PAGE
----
The Future of Coffee: Cozy Bean-to-Cup Experience—At Home

By Colleen Luckett

I was excited yesterday when my manager decided to move the Keurig coffee machine from the admin office, where it was notably neglected, to the ESL teacher lounge, where I have now put it to use for a couple cups of coffee today (this number may increase soon!).

But it turns out I’m a bit behind the times. What people are getting excited about may eventually make coffee pod and capsule machines (and perhaps even baristas?!) obsolete: moving the bean-to-cup experience from specialty coffee cafes to home kitchens.  

Coffee beans in cup shape_pexels.jpeg

Indeed, one of the biggest trends across beverages is the shift towards drinks that are natural, traceable and sustainable. Consumers understand it's more than just about the brand—it's the ingredients, process, and environmental impact. Pods and capsules, while wildly convenient, tend to hang around in the landfill a bit.

We live in a specialty coffee world, which means we value being able to access beans from any roaster in a brand-new, innovative machine. So the trend of experiencing bean-to-cup in the comfort of one’s own home will definitely bring excitement to consumers. At a time when beverage consumers see massive innovation across all segments, the look and performance of most single-serve machines haven’t changed significantly in 10 to 20 years. Now, consumers are looking for more innovation than Keurig and Nespresso have shown. 

Jura E6 bean-to-cup automatic

Jura E6 bean-to-cup automatic

According to Coffee Talk Magazine, bean-to-cup machines will be able to take 25 percent of the single-serve at home market over the next 10 years, and in doing so will become one of the biggest growth platforms in coffee. Indeed, these ultra-convenient devices can produce high-quality coffee from freshly ground beans in short order, with no barista-level skill set required. When you use a bean-to-cup machine, you're drinking coffee made from beans that were ground just seconds before your first sip. This means that the bulk of the rich flavor and aroma—which fades away the longer coffee grounds sit on store shelves—is retained during the extraction process. In addition, there's a lot less cleanup when you use bean-to-cup machines—no filter paper, plastic pods or loose coffee grounds scattered all over your worktop. Just grab your mug, slap one of Koffee Kompanions’ Kup Kap™ cup covers on top to keep it hotter, longer, and go!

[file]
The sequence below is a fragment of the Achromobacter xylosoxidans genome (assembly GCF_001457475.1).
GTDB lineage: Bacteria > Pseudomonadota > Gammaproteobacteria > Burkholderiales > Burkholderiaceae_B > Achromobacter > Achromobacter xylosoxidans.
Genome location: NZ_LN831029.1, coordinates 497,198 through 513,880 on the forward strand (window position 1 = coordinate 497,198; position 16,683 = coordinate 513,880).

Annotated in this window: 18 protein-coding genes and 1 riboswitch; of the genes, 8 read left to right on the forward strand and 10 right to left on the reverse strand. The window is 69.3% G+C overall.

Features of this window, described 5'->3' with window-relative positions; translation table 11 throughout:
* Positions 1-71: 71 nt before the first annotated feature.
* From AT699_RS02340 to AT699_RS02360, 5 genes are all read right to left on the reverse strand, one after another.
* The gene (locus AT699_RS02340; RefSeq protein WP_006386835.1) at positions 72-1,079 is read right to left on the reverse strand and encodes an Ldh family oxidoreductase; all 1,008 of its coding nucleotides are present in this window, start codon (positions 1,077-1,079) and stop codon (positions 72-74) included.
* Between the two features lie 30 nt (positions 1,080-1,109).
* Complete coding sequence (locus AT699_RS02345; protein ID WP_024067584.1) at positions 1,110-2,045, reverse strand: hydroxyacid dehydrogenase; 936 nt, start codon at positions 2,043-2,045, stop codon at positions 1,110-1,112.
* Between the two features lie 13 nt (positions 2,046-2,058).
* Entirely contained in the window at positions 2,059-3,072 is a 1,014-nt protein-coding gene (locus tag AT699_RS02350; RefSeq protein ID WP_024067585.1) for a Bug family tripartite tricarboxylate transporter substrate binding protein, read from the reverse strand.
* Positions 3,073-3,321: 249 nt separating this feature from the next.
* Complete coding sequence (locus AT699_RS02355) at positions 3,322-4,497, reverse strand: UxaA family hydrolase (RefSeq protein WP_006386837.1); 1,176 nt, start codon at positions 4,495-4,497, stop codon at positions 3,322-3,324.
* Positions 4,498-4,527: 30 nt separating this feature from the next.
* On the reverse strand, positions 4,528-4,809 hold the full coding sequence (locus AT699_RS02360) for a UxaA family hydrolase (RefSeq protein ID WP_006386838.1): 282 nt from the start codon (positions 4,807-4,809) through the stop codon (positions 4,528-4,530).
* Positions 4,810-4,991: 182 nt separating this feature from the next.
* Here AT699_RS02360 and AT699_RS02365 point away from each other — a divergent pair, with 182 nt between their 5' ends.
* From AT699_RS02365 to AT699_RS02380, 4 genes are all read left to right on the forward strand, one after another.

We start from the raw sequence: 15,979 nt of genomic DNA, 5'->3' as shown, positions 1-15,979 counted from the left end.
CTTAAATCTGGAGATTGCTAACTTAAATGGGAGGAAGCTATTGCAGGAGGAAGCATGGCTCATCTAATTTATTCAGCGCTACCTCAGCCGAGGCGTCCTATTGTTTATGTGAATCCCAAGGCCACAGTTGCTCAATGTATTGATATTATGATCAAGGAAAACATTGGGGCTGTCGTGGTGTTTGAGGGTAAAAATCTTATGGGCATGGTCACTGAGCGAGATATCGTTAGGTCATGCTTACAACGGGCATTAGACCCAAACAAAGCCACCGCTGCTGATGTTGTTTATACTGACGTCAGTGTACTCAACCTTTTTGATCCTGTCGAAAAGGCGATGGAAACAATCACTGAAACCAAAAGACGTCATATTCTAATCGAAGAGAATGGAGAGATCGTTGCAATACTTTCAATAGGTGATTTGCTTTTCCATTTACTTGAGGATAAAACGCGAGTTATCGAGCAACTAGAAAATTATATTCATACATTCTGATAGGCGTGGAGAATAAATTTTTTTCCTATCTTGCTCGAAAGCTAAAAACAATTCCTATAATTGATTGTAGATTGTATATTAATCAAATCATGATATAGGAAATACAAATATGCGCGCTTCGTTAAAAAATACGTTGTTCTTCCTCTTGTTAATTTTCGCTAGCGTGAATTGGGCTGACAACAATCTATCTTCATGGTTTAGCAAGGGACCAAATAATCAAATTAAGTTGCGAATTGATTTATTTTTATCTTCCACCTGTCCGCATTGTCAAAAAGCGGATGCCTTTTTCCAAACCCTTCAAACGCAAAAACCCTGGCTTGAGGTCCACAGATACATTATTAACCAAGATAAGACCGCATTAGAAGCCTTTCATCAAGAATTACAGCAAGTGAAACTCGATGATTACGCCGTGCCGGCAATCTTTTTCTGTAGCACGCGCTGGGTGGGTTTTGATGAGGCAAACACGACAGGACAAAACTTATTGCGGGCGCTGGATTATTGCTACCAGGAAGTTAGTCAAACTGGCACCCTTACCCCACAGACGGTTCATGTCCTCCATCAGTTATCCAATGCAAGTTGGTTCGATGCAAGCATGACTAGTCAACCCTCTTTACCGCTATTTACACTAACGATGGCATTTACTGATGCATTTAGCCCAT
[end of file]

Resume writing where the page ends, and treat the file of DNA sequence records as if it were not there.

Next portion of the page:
The main obstacle to acquiring one of these magical machines now, however, is the cost. In perusing the Bean-to-Cup Coffee Machine Reviews website, I found that a “budget” machine on is around $325, mid-range is $610, and a premium machine (such as the Jura E6) comes in at whopping $1300. I’d be more likely to spend that on a plane ticket to Japan, am I right?!

We’ll just have to keep an eye on the craze and hope, just as when the first laptops were all the rage and cost thousands of dollars, bean-to-cup machines will become less expensive. Do you have experience with one of these? Please let us know in the comments!

Perry LuckettComment